Before the notary public can carry out verification, you must fill in the necessary forms and present any other documents that may be required (see below). The forms (statement by the parties to the registered partnership and statement by the sponsor) may be obtained from the authority who is to carry out verification (i.e. the nearest city recorder, city or district court or district recorder).
Both parties must present a copy of their certificate of birth.
If both of you are foreign nationals, one of you must present documentary proof that you have been resident in Norway during the two years immediately prior to registration. The requirement as regards connection/residence is deemed to be satisfied if one of you can present documentary proof of having had a residence permit that can provide the basis for a settlement permit for the two years immediately prior to registration.
If either of you is a foreign national and does not live permanently in Norway, you must present a certificate from the authorities in your home country indicating your civil status. The certificate must state whether you are unmarried or divorced. A foreign national must also present documentary proof that he or she is lawfully resident in this country. Whether or not a foreign national is lawfully resident in Norway is regulated by the provisions of the Immigration Act. It is important to be aware that foreign nationals may be lawfully resident even if they do not have a residence permit, for example during the three-month period that a foreign national who does not require a visa is allowed to stay in Norway without special permission.
If either of you has previously contracted a registered partnership or marriage, you must show proof that the partnership or marriage has been terminated by death or divorce. This may be proved, for instance, by presenting a copy of the divorce licence.
If your previous registered partnership or marriage was dissolved abroad, the dissolution must be approved by the county governor in order to be valid in Norway.
Proof must also be presented that the estate has been submitted to the probate court for administration, or a declaration must be presented from the former partner/spouse or the heirs stating that the estate is being divided out of court. If two years have passed since the divorce, it is sufficient that you fill out and submit the special form concerning division of the estate.
The documents must be presented not later than one week before you wish to enter into a registered partnership. In large towns, the documents should be presented three to four weeks before the date you wish to enter into a partnership.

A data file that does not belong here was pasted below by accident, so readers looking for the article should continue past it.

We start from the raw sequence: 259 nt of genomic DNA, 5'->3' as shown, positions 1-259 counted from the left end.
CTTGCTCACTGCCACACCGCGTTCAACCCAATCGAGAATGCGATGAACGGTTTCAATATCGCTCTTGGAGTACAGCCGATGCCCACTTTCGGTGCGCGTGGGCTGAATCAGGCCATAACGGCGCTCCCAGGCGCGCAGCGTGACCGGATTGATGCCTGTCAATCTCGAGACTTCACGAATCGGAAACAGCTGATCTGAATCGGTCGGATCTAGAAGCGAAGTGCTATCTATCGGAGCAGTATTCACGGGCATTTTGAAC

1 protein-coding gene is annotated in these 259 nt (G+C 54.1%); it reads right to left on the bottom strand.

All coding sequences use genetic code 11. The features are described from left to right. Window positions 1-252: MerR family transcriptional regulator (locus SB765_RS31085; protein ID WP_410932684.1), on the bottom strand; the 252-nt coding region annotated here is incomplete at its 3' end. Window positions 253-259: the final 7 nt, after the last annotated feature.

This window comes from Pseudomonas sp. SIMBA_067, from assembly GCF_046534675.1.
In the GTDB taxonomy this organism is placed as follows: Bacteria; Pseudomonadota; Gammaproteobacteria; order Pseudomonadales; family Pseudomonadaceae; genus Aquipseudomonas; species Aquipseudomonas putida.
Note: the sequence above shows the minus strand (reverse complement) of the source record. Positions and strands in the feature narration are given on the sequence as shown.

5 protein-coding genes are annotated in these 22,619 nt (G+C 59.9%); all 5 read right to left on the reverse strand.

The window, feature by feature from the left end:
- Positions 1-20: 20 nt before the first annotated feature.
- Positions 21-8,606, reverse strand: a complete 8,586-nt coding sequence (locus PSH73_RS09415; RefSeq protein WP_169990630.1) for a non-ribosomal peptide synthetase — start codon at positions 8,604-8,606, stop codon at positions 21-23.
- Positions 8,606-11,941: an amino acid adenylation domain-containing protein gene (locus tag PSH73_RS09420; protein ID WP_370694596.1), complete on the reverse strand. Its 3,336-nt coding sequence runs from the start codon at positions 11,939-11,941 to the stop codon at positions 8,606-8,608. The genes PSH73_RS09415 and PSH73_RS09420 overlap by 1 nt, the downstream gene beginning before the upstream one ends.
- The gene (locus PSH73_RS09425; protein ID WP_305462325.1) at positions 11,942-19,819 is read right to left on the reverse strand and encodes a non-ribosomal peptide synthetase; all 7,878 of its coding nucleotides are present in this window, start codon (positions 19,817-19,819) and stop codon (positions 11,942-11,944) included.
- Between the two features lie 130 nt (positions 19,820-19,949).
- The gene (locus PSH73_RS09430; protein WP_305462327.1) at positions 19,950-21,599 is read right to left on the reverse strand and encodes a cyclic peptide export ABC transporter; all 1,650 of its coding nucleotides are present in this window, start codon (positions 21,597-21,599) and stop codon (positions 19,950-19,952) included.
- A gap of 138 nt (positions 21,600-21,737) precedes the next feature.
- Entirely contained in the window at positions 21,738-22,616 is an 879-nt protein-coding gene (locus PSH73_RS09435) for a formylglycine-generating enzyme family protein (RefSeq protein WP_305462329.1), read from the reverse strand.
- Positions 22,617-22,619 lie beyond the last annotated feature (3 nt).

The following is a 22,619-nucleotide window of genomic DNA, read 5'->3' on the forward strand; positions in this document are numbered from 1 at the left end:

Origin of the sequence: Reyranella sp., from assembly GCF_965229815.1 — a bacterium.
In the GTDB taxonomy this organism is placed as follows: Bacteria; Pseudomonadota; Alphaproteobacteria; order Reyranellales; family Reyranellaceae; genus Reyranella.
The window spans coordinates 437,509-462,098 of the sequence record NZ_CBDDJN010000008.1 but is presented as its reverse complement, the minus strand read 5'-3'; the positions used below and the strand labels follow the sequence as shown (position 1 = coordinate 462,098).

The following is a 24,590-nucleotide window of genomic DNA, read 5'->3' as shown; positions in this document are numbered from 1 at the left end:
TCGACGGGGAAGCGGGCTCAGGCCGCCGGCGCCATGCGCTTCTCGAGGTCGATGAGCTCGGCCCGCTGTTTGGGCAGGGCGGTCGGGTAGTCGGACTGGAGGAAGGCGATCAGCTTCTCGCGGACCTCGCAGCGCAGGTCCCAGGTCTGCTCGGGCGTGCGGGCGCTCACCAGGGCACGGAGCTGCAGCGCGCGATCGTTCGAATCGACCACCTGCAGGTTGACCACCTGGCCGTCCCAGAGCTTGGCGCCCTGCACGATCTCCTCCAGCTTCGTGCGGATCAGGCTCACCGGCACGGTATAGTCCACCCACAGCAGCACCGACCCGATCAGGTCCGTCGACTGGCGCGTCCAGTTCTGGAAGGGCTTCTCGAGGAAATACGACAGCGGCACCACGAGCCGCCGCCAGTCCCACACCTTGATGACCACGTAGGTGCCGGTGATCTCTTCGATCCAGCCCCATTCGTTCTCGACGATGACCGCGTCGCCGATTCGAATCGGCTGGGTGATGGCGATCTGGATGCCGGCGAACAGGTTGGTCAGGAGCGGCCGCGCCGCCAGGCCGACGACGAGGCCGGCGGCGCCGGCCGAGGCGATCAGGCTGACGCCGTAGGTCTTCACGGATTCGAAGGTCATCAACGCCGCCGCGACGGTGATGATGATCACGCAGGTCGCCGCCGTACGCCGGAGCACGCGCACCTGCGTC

The actual registration of the partnership may be carried out at a different place in Norway from where verification is effected. In such cases, a certificate is issued stating that compliance with the conditions for registered partnership has been verified and that there is nothing to prevent registration from taking place.
The ceremony is held in the premises used for such purposes by the notary public. Registered partnerships may not be contracted in a church or at a Norwegian embassy abroad, except at the Norwegian Embassy in Stockholm and in the Hague, and at the Consulate General in Rotterdam.
Registration is carried out by the notary public (a judge or a deputy judge), who reads out a text that emphasizes the significance of the act. When both parties have declared their willingness to enter into a registered partnership with one another, the partnership is declared to be lawfully contracted.
After the partnership has been declared to be lawfully contracted, the partners and two witnesses must sign the document confirming registration of the partnership. They will then be given a certificate stating that they have entered into a registered partnership.
The notary public sends notification of the registration of the partnership to the population register in the municipality in which the youngest partner was resident before registration.
If either of the parties has any special wishes regarding the ceremony, such as an exchange of rings, or the reading of a poem, this must be agreed in advance with the notary public.
Legal consequences of registered partnership
Apart from the right to have the partnership solemnized in a church and the right to adopt children together, the provisions in Norwegian legislation dealing with marriage and spouses apply correspondingly to registered partnership and registered partners. This means that registered partners have the same rights and duties as married couples in relation to one another and to society. Even if the provisions of the Adoption Act regarding spouses do not apply to registered partners, one of the registered partners may nevertheless adopt the other partner's child (stepchild adoption). This statutory amendment came into force on 1 January 2002.